Saturday, March 1, 2008

A Conversation on a Napkin and a Conversation in the Car

Last Saturday El,Mo and I went to the Girls of Grace National Simulcast at our church. El had asked me on Friday afternoon if I would go with her. Before I made time to reserve tickets, I had a phone call offering me three free tickets. I love those surprises! Mo had voiced earlier that she really wasn't into it because she didn't like the idea of watching a live event on a screen. In the age of Podcasts and YouTube, her reasoning mystified me but I decided not to pressure her. I remember having a few teenage opinions myself, and looking back, many of them were just based on feelings and perceptions exaggerated by hormone surges. Ummm, I guess not much has changed there! Anyway, after the phone call, Mo decided to go along with us.

I could say a lot of good things that came from spending a day watching a screen with lots of females (and maybe I will list some later), but I am only going to talk about one of them right now.

First, I must confess. I was passing notes with my friend instead of listening. Not all day, just at the beginning. She wrote me a note on a napkin, and I am going to keep it. I'm going to tuck it away in the Bible that I don't carry around, along with the other notes that came to me just when I needed them. Why is it so special? She wrote something really nice about Mo. I think Mo is pretty awesome (most of the time), but my friend said she is a 'fine girl', and she 'is very special to _______' and 'I treasure their friendship'. Passing notes is fun!

I hope my friend doesn't mind that I told Mo what her friend _______'s mom said about her.

Thursday night Mo and I were in the car talking about To Kill a Mockingbird. She read it in her English class, and they watched the movie. She thinks she is the only one in her class that had ever seen it, and I made some joke about being the only mom who makes their kids watch old movies. She said that a lot of the kids she knows would tell their parents to get lost, or worse, since most kids don't really respect their parents.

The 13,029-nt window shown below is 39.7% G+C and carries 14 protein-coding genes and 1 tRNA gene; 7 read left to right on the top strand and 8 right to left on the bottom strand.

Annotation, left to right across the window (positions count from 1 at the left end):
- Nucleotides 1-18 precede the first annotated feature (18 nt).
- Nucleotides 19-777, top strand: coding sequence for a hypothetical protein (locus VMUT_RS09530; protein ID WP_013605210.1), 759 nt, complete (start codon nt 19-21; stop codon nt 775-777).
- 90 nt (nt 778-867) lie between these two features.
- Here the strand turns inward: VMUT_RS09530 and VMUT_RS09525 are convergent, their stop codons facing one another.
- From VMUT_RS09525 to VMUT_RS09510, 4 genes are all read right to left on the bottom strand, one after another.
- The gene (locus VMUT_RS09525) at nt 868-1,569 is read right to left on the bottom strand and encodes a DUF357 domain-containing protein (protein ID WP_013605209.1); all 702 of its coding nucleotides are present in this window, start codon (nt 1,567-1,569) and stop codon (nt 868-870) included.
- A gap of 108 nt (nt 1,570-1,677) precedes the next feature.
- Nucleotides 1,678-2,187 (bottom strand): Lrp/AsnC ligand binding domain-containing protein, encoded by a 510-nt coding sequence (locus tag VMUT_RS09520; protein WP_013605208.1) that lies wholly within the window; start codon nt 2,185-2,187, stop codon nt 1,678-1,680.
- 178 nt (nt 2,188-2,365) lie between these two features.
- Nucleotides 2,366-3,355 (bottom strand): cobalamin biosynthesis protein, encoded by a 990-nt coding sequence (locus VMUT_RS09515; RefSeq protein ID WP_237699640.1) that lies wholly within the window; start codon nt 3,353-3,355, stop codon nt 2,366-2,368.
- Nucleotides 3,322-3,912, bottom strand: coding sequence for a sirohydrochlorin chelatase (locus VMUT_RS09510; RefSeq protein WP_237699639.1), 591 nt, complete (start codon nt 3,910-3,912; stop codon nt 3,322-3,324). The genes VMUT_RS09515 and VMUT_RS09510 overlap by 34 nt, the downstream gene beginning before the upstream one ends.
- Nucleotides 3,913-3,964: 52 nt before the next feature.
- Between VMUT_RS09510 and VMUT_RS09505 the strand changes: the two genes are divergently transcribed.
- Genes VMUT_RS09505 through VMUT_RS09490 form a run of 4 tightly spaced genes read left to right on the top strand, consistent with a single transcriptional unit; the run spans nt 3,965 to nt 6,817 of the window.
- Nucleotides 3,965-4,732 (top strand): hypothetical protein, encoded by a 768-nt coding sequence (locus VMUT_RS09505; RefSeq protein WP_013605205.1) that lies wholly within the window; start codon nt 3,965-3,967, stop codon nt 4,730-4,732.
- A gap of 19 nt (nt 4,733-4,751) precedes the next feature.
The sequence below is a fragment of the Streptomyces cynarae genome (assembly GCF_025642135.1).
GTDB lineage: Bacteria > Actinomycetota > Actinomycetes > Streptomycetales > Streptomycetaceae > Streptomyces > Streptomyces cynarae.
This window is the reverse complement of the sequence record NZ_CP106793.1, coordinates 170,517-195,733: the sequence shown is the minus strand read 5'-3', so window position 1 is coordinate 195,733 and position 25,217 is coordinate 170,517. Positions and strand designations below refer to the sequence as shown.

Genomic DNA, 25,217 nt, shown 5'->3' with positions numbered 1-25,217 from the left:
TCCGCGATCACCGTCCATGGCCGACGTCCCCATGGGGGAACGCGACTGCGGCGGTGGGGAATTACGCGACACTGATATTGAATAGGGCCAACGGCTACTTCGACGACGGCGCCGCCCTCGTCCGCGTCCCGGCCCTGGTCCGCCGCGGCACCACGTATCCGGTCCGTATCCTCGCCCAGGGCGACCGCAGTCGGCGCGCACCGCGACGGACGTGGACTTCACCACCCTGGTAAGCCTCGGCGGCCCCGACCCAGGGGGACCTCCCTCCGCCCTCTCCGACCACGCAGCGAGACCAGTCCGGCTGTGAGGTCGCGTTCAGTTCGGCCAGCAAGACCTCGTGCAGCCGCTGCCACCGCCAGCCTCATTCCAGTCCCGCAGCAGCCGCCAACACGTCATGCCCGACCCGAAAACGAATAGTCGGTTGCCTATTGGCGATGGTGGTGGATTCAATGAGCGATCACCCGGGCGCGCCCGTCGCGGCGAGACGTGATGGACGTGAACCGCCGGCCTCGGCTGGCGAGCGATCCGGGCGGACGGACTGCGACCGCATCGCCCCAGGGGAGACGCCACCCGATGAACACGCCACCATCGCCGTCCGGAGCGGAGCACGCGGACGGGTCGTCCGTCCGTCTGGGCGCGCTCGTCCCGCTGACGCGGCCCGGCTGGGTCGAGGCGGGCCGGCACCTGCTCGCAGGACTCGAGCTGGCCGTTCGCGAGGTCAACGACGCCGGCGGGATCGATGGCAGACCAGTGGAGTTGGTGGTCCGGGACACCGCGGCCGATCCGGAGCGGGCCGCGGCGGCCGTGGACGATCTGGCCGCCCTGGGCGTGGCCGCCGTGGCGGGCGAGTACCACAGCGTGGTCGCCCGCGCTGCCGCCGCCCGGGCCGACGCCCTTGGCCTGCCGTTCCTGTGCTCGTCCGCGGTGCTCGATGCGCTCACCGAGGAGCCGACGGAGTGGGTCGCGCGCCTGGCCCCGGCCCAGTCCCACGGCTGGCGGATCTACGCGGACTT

Whoa. I'm thinking, "Here is one of those rare and powerful parenting moments....don't blow it....." Well, not consciously, but I did realize that it was a moment.

I said, "Thanks for not being like that!"

She said, "Thanks for teaching me to not be that way and for not allowing me to be that way!"

And I said, "You could be that way right now if you chose to. Thanks for choosing not to be that way."

I really do believe that she has come to the age that she could just throw away all that we have taught her. It was risky, I guess, to point it out to her. But like many other things, I would rather have our kids come to grips with temptation while under our roof than protecting them from all the world's evils and leaving them unprepared when they are on their own.

Mo is a fine girl. I'm glad my friend was willing to write such precious words on a worthless napkin, and I pray that Mo will continue to write it on her precious life story.

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